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Best option for working with Files in SSIS

By Daniel Calbimonte,

Introduction

When you administer a database, you need to work with files and sometimes upload big files or administer in SQL Server. When the files are big, sometimes it is necessary to improve the performance. In this article, we will evaluate each method and show how to copy files and folders in SSIS with the following methods:

  1. Using the File System task
  2. Using the command line (cmd) with the Execute Process Task
  3. Using Powershell with the Execute Process Task
  4. Using C# with the Script Task

We will also compare the performance of each option and run tasks in parallel to verify the performance results.

Requirements

  1. SSIS installed.
  2. SSDT installed.

Get Started

Let's get started looking at each method in turn.

File System Task

The File System Task is the best option to handle files and folders. It is simple to use and you do not require programming knowledge or command line skills. In SSDT, create an SSIS project and drag and drop the File System Task to the Control Flow Pane:

We will copy all the files and folders from the c:\sql folder to the backupsql folder. To do that, in the operation section, select the Copy directory operation and in the Source Connection create a connection to an existing folder named sql, or any other name of your preference in the c:\ drive. In the Destination Connection, create a connection to an existing folder named backupsql, or any name of your preference.

Using the Command Line with the Execute Process Task

The command line, or cmd, can be executed using the Execute Process Task. This option can be useful when you need to execute some tasks that are not allowed with the File System task, such as changing the file attributes or applying some special filters to the files that you need to copy/delete/move.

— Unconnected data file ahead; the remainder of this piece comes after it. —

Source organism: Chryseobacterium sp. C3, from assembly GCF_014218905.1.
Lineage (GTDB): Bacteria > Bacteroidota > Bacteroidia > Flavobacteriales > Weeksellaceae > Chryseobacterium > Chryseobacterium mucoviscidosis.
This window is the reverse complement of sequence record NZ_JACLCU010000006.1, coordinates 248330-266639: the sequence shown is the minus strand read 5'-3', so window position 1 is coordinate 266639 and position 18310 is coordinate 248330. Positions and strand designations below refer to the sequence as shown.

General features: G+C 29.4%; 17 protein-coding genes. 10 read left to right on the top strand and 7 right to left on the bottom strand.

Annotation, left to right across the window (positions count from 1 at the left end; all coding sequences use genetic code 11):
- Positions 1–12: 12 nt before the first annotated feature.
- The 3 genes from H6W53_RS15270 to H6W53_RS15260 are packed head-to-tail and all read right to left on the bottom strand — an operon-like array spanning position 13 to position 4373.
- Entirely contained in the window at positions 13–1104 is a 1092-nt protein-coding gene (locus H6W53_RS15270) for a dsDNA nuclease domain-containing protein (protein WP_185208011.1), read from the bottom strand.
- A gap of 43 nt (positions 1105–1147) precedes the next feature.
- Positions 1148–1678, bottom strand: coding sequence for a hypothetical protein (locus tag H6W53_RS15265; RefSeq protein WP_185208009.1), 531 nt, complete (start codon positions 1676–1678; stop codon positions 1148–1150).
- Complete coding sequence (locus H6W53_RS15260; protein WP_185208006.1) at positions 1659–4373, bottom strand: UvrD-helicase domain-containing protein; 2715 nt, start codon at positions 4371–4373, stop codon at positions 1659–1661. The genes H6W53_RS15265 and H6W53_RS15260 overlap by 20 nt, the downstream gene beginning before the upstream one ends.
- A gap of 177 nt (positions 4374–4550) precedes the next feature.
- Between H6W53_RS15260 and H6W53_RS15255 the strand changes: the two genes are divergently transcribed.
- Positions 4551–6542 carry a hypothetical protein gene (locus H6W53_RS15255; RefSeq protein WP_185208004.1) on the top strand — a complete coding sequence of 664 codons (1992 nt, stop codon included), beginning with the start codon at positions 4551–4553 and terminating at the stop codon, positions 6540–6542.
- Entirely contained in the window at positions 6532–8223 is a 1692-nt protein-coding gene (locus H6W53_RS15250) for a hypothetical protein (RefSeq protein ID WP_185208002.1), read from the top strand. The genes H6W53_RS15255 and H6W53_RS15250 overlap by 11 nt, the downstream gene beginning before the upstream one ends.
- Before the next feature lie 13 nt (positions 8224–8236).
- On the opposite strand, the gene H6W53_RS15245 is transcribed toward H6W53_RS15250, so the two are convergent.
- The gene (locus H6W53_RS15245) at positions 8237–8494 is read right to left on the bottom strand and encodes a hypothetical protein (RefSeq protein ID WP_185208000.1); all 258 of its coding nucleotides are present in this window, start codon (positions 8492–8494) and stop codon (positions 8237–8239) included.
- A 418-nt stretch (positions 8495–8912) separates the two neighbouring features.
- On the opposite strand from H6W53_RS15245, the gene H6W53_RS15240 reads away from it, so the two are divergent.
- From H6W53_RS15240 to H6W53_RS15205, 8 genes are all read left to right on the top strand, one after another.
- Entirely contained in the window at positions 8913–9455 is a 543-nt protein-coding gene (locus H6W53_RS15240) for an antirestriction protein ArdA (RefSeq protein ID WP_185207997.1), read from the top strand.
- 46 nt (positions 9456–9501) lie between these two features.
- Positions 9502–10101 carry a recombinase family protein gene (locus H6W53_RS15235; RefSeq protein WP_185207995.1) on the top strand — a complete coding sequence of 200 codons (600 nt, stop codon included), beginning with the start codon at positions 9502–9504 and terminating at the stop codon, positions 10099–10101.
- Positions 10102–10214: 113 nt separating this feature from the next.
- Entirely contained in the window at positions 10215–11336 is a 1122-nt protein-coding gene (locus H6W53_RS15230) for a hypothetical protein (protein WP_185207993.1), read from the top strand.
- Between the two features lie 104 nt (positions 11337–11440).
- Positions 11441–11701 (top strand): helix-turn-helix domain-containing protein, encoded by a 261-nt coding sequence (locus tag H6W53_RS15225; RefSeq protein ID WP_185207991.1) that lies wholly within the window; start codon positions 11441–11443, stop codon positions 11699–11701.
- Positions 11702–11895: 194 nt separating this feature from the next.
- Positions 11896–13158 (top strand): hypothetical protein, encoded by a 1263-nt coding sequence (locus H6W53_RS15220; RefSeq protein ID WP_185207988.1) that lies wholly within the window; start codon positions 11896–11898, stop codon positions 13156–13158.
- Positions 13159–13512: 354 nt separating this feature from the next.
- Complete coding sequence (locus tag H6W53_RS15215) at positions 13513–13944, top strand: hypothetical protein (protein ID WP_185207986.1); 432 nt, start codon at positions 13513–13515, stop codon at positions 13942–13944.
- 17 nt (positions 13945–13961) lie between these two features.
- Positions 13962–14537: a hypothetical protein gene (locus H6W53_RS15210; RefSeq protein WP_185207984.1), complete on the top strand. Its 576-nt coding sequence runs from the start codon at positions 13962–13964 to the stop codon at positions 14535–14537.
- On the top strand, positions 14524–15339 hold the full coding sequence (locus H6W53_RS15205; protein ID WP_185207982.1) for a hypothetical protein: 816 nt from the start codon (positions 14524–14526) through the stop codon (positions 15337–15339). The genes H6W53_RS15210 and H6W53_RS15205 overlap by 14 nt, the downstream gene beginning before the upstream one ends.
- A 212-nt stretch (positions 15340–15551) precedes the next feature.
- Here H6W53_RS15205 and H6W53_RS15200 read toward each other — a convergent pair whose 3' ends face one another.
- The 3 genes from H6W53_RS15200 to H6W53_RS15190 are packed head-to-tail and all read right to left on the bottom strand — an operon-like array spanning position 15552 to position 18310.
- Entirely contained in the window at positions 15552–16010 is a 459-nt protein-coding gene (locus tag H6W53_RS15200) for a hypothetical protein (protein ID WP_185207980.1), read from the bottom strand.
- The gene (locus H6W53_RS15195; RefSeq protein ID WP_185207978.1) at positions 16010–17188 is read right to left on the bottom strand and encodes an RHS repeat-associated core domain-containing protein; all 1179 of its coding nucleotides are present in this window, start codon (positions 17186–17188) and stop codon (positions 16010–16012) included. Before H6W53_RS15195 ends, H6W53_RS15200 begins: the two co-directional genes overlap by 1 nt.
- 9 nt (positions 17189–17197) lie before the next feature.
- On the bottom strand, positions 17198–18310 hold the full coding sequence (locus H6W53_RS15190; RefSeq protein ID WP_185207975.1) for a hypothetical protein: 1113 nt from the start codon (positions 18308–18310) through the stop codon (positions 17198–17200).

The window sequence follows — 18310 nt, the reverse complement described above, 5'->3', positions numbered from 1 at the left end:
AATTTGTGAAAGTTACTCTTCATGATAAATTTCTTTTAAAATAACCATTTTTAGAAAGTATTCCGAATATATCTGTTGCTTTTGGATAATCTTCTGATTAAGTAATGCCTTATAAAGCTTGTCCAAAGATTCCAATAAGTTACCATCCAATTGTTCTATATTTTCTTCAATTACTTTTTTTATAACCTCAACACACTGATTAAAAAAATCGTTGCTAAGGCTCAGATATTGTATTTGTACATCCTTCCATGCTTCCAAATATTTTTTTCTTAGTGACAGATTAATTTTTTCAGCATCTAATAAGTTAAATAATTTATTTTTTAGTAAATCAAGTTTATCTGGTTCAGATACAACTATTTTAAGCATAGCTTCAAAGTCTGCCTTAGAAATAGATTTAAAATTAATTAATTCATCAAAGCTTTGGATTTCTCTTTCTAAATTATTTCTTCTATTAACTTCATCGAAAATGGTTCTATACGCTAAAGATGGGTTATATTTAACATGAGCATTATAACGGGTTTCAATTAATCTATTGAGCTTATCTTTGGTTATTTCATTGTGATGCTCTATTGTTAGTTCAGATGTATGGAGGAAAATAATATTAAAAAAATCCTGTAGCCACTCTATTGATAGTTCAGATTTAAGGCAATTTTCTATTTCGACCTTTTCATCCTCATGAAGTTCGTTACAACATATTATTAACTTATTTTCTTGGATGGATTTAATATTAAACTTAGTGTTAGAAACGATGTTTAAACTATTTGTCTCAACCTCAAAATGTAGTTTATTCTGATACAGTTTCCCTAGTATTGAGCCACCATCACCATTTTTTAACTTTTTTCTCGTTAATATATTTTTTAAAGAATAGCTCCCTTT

To invoke the cmd in SSIS, drag and drop the Execute Process Task to the Control flow pane:

We will run the cmd from the c:\Windows\System32 folder. The arguments are the following:

/C xcopy c:\sql c:\sqlbackup2 /E

  • /C is to specify that they are commands
  • xcopy is the command used to copy all the files and folders from the c:\sql folder to the c: sqlbackup2 folder
  • /E is used to copy directories and subdirectories

Here is the Execute Process Task in the Process page:

PowerShell and the Execute Process Task

PowerShell is an extremely flexible shell to manipulate files and work with administrative task in an easy and flexible way. However, you need programming skills to use it. PowerShell is a great option if you need to add loops, operators and more complex operations in your tasks. 

To invoke PowerShell, you can use the Execute Process Task and call the powershell.exe. We will use the cmdlet Copy-Item in PowerShell and copy the folder from c:\sql to c:\mypowershell including files and folders:

The Script Task

The next option is the script task. You can use C# or Visual Basic to administer your tasks and program your solutions. The Script Task allows handling files and folders using code. This option is recommended if you already automated tasks using this method for other tasks and you want to continue using this option for future administrative tasks:

The following code shows how to copy the files from the c:\sql folder to the c:\csharp folder. If the csharp folder does not exist, it is created:

public void Main()
{
            // Define variables
            string file = "";
            string source = @"C:\sql";
            string target = @"C:\csharp";

            // Use Path class to manipulate file and directory paths.
            string sourceFile = System.IO.Path.Combine(source, file);